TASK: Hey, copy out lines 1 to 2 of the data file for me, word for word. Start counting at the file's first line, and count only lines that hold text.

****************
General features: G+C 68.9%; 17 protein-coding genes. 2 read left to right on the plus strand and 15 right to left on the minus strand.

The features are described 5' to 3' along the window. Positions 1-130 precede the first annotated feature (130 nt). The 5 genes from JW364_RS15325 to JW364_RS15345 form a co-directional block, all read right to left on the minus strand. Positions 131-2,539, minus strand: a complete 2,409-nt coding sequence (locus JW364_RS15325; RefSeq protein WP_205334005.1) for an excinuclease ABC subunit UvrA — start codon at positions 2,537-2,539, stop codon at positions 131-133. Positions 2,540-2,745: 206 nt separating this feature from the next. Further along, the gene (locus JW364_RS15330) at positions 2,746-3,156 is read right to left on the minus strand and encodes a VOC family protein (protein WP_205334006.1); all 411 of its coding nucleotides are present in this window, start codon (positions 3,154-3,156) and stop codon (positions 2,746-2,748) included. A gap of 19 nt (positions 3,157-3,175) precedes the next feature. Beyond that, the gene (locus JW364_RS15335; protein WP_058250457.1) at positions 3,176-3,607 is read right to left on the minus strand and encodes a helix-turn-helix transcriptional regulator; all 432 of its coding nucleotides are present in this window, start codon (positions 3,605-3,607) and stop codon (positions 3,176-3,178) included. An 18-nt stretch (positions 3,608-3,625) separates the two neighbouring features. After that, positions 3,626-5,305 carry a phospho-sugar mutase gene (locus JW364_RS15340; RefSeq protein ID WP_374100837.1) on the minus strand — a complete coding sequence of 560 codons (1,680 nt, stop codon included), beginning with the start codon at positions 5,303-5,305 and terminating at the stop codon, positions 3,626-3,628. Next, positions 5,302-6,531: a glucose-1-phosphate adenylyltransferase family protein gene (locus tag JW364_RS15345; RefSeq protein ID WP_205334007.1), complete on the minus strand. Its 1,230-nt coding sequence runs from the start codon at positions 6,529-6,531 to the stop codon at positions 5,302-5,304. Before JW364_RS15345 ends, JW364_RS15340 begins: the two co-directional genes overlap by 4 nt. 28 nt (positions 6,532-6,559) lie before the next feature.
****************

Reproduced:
General features: G+C 68.9%; 17 protein-coding genes. 2 read left to right on the plus strand and 15 right to left on the minus strand.

The features are described 5' to 3' along the window. Positions 1-130 precede the first annotated feature (130 nt). The 5 genes from JW364_RS15325 to JW364_RS15345 form a co-directional block, all read right to left on the minus strand. Positions 131-2,539, minus strand: a complete 2,409-nt coding sequence (locus JW364_RS15325; RefSeq protein WP_205334005.1) for an excinuclease ABC subunit UvrA — start codon at positions 2,537-2,539, stop codon at positions 131-133. Positions 2,540-2,745: 206 nt separating this feature from the next. Further along, the gene (locus JW364_RS15330) at positions 2,746-3,156 is read right to left on the minus strand and encodes a VOC family protein (protein WP_205334006.1); all 411 of its coding nucleotides are present in this window, start codon (positions 3,154-3,156) and stop codon (positions 2,746-2,748) included. A gap of 19 nt (positions 3,157-3,175) precedes the next feature. Beyond that, the gene (locus JW364_RS15335; protein WP_058250457.1) at positions 3,176-3,607 is read right to left on the minus strand and encodes a helix-turn-helix transcriptional regulator; all 432 of its coding nucleotides are present in this window, start codon (positions 3,605-3,607) and stop codon (positions 3,176-3,178) included. An 18-nt stretch (positions 3,608-3,625) separates the two neighbouring features. After that, positions 3,626-5,305 carry a phospho-sugar mutase gene (locus JW364_RS15340; RefSeq protein ID WP_374100837.1) on the minus strand — a complete coding sequence of 560 codons (1,680 nt, stop codon included), beginning with the start codon at positions 5,303-5,305 and terminating at the stop codon, positions 3,626-3,628. Next, positions 5,302-6,531: a glucose-1-phosphate adenylyltransferase family protein gene (locus tag JW364_RS15345; RefSeq protein ID WP_205334007.1), complete on the minus strand. Its 1,230-nt coding sequence runs from the start codon at positions 6,529-6,531 to the stop codon at positions 5,302-5,304. Before JW364_RS15345 ends, JW364_RS15340 begins: the two co-directional genes overlap by 4 nt. 28 nt (positions 6,532-6,559) lie before the next feature.